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‘Major War’ Between Russia and West Could Break Out over Ukraine, Warns NATO Chief

A full-blown “major war” between Russia and the West could possibly break out over Ukraine, NATO Secretary General Jens Stoltenberg warned on Friday.

Commenting on the state of play ten months since Russia mounted a full-scale invasion of Ukraine, NATO chief Jens Stoltenberg said that it is a “fateful time for Europe” and that things could “go horribly wrong” and spill over from a proxy into a direct conflict between Russia and the NATO alliance.

Speaking with Norwegian public broadcaster NRK, Stoltenberg said: “I fear that the war in Ukraine will get out of control, and spread into a major war between NATO and Russia.”

The former Norwegian prime minister said that he is “confident” that such an eventuality could be avoided, noting the build-up of NATO forces in Central Europe.

While Ukraine is not a member of the alliance and therefore not guaranteed protection, Stoltenberg continued: “[Vladimir Putin] knows it’s one for all, and all for one. NATO’s most important task is to prevent full-scale war in Europe, and that is something we work on every single day.”

On possible negotiations for peace, Stoltenberg said: “At some point, conversations are useless. Putin had decided to use force and power. What helps is supporting Ukraine militarily. It is only a strong Ukraine that leads to peace.”

To date, the conflict has remained at a proxy war level between the West and Russia. with the European Union, United Kingdom, and the United States providing billions to Ukraine in the form of weapons, military equipment, vehicles, and money.

The Americans and British have also both undertaken the training of Ukrainian soldiers to educate them on how to use the advanced weaponry being supplied to Kyiv (Kiev).

Washington has also recently admitted that it has deployed military personnel into Ukraine itself, raising the possibility of American and Russian forces coming into contact with each other.

Despite the burgeoning energy crisis in Europe, the potential use of nuclear weapons, and the loss of life in Ukraine, there has apparently been little appetite for negotiations with Moscow from the American-led alliance or indeed the EU, with the notable exception of Hungary’s Prime Minster Viktor Orbán.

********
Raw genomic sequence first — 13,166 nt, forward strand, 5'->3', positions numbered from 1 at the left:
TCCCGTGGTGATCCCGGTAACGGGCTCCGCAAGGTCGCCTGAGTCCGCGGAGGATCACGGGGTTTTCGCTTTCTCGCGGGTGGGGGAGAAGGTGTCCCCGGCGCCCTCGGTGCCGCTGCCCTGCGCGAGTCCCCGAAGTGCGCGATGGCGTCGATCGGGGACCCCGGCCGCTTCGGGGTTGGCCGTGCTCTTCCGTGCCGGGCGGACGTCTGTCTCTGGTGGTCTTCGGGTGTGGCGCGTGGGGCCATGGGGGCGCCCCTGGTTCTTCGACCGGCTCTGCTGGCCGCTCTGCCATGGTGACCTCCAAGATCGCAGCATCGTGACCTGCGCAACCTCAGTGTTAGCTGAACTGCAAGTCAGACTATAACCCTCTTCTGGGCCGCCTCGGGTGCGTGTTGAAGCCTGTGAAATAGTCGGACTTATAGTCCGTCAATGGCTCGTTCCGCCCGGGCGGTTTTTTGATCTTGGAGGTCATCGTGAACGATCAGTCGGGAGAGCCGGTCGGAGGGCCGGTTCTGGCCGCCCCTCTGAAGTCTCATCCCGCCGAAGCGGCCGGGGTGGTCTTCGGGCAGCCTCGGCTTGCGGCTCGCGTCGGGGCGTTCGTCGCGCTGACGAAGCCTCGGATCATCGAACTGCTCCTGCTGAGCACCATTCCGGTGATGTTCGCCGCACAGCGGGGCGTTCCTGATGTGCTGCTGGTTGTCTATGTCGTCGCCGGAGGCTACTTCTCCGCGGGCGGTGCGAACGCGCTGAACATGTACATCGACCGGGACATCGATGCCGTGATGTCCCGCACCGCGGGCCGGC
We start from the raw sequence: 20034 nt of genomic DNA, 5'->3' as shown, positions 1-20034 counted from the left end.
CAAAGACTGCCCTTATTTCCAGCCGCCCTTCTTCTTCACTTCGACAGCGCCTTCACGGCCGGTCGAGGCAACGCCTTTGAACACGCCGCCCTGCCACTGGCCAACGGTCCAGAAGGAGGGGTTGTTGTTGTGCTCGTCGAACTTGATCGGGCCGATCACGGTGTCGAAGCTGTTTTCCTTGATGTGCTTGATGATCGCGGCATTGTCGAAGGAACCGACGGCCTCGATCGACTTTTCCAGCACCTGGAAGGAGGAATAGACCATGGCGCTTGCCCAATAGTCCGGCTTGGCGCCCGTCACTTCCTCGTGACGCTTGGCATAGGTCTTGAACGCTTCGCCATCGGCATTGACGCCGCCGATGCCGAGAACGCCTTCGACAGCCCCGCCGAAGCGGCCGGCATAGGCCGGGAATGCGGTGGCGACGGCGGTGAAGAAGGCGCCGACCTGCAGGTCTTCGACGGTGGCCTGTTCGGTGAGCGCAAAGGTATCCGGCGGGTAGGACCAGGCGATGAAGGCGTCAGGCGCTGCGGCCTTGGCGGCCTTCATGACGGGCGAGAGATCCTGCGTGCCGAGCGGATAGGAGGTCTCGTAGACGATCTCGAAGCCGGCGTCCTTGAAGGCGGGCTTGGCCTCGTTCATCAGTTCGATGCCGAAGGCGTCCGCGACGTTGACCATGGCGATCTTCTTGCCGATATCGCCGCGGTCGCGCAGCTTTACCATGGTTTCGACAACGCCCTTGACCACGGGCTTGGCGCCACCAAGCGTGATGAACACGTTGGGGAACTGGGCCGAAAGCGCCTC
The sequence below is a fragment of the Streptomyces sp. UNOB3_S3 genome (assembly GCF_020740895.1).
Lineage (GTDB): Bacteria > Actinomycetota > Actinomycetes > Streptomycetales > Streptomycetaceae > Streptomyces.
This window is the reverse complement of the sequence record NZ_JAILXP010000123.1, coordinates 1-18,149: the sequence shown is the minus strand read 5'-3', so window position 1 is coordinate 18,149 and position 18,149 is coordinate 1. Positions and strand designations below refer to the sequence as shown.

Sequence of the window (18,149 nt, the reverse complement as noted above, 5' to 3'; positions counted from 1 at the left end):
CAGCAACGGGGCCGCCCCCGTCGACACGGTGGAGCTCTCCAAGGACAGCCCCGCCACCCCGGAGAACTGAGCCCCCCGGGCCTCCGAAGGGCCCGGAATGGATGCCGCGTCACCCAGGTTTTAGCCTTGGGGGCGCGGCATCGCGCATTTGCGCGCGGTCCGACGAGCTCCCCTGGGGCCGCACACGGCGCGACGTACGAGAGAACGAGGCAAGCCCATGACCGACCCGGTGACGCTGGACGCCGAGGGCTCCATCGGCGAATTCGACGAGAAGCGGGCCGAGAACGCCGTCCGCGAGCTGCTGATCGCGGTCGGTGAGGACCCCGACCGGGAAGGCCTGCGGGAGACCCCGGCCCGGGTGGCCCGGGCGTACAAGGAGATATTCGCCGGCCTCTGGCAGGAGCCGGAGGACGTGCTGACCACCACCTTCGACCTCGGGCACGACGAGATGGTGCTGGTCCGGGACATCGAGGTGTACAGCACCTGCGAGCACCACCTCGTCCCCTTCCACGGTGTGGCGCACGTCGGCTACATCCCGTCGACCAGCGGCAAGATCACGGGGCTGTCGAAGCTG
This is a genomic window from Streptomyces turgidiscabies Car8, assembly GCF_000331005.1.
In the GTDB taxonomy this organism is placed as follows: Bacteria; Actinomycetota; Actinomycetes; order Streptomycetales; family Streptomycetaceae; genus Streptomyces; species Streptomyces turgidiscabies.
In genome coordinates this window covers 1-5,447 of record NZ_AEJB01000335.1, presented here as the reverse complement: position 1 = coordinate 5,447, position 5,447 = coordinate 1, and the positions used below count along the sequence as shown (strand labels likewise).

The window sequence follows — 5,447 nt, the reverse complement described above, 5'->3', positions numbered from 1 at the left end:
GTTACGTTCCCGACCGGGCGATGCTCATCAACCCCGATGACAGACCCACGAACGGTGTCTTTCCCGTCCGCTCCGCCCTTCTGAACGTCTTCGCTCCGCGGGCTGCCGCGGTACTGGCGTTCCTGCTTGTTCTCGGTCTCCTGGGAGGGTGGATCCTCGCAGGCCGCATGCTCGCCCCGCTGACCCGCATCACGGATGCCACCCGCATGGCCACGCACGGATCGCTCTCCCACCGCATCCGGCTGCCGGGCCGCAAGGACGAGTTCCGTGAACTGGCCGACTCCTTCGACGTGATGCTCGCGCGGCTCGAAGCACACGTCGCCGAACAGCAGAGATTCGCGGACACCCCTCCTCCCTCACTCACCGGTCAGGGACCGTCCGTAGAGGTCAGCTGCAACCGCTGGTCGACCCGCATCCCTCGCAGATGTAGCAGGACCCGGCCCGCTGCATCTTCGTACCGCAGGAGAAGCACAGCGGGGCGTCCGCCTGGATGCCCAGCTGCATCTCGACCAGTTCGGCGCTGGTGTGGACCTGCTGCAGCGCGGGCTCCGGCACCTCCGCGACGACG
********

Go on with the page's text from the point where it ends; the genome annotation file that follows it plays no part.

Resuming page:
However, over the past week there has been some movement in Berlin and Paris, with both Chancellor Olaf Scholz and President Emmanuel Macron signalling a potential framework for peace talks.

President Macron said that in any settlement, the West must acknowledge Russia’s need for security guarantees, likely hinting at preventing Ukraine from joining NATO, which would allow America to station missiles on Russia’s doorstep. Chancellor Scholz, meanwhile, said that Europe should consider rekindling the peace agreements which stood during the Cold War.

Russian president Vladimir Putin, for his part, said that any negotiations would be difficult given that trust for the West in Moscow is currently “almost at zero.”

The Russian leader cited a recent interview given by former German chancellor Angela Merkel, in which she appeared to imply that the motivation behind the 2014 Minsk agreement was merely to give Ukraine “time” to build up its military.

“Their point was only to load up Ukraine with weapons and prepare it for hostilities. We see that. Honestly, we may have realized that too late, and maybe should have started all this sooner,” Putin said in response to the Merkel interview on Friday.

Though Putin said he did not believe at the time that Ukraine would abide by the terms of the 2014 deal, he added: “I thought other participants in that process were honest. Turns out they too were deceiving us.”

“In the end, there will have to be talks. We are ready for them, I have said that many times. But it does make us think, who we’re dealing with.”

Ultimately, the Russian president said that he believes the current conflict could be a “long process,” claiming: “The special military operation is proceeding apace, everything is stable, there are no questions or problems with it today.”

 

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